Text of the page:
Prey may be set in 1719, but Naru is very much a protagonist of and for our times. The film converts a series of narrative buzzwords that studios employ as a tickbox exercise — strong female lead, woman of colour, women empowerment — into a thrilling subversion of the franchise's core DNA. The satisfaction of watching the male members of Naru's tribe belittle her comes from knowing how wrong they will eventually be. The film exists to vilify, instead of vindicate, the idea of male dominance. Naru's knowledge of herbs and her insistence on proceeding with a cautious hesitance rather than a muscular bravado are both traits derided as 'feminine'. And yet, she'd be dead without them.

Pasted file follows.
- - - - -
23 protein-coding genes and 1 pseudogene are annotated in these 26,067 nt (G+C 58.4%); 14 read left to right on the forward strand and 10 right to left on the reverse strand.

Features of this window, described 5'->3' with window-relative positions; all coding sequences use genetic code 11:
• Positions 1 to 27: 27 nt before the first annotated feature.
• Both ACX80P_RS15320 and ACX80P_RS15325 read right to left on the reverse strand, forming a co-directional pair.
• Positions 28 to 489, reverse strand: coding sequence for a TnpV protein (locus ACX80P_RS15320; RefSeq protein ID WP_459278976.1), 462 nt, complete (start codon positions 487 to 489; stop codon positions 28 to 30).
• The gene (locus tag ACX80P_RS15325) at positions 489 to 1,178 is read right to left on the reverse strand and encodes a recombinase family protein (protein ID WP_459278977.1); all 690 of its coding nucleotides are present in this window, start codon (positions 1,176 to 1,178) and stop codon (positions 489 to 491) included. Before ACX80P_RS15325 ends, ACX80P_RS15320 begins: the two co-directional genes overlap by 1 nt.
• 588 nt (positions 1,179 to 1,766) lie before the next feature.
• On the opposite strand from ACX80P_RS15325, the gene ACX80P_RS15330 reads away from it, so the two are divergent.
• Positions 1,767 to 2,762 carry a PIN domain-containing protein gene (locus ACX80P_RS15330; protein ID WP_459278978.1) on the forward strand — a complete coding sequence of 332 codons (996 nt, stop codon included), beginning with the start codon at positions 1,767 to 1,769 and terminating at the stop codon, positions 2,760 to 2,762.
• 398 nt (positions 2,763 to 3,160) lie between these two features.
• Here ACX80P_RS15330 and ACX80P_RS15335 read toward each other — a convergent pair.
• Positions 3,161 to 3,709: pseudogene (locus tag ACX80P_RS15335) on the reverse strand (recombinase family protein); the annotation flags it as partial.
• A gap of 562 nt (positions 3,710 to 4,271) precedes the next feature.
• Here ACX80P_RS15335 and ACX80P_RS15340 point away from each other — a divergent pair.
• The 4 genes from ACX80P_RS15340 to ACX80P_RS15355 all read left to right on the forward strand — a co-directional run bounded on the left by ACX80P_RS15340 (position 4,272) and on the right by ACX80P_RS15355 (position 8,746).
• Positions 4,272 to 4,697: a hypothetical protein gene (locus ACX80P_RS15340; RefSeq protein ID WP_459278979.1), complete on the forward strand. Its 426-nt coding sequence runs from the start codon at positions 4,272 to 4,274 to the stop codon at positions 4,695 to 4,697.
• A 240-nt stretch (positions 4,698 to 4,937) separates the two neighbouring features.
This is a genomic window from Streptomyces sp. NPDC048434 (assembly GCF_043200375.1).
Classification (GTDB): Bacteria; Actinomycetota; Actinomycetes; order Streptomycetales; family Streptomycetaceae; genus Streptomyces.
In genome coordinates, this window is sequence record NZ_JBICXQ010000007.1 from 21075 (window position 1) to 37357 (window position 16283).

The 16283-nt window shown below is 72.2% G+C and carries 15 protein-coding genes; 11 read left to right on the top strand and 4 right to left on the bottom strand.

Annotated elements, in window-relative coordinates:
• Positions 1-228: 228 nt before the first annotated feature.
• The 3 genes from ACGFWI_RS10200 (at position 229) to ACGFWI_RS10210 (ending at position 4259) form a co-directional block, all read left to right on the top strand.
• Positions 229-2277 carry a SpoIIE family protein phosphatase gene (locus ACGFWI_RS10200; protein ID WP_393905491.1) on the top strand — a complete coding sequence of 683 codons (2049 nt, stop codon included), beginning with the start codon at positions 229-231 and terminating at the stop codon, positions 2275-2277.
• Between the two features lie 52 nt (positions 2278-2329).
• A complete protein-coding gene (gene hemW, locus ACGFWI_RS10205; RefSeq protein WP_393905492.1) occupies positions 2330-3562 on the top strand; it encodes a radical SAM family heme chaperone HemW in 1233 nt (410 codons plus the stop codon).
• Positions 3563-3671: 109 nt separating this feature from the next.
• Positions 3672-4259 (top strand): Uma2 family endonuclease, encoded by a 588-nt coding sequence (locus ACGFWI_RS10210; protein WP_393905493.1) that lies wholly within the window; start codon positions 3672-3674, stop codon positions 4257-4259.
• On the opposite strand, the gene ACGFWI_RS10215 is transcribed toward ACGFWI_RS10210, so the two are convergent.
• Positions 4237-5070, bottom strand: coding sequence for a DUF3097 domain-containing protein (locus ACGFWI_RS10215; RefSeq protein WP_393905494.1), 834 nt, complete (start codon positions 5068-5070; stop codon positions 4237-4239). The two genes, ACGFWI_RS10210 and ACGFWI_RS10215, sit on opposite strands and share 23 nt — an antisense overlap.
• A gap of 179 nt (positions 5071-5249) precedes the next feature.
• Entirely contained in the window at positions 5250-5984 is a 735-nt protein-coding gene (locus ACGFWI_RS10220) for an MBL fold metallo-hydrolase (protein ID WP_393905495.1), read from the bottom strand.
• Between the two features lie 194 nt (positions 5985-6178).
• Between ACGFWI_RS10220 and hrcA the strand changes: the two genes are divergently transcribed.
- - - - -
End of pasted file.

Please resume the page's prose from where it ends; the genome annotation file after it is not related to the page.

The movie might inject a well-worn franchise with fresh blood, but it also pulls on the strand of socio-political commentary woven across its installments. The plot of Predator, in which the US military crosses "the wrong side of the border" to conduct its operation in an unnamed South American country mirrored the Iran-Contra affair, in which senior officials of the Reagan administration sold arms to Iran, planning to use the earnings to fund a rebel group in Nicaragua. Audiences returning from watching the film in theatres could tune in to televised hearings of the scandal at home. Questions that Predator raised all those years ago — Who is the invader? Whose land is being invaded? — rebound with special resonance in Prey.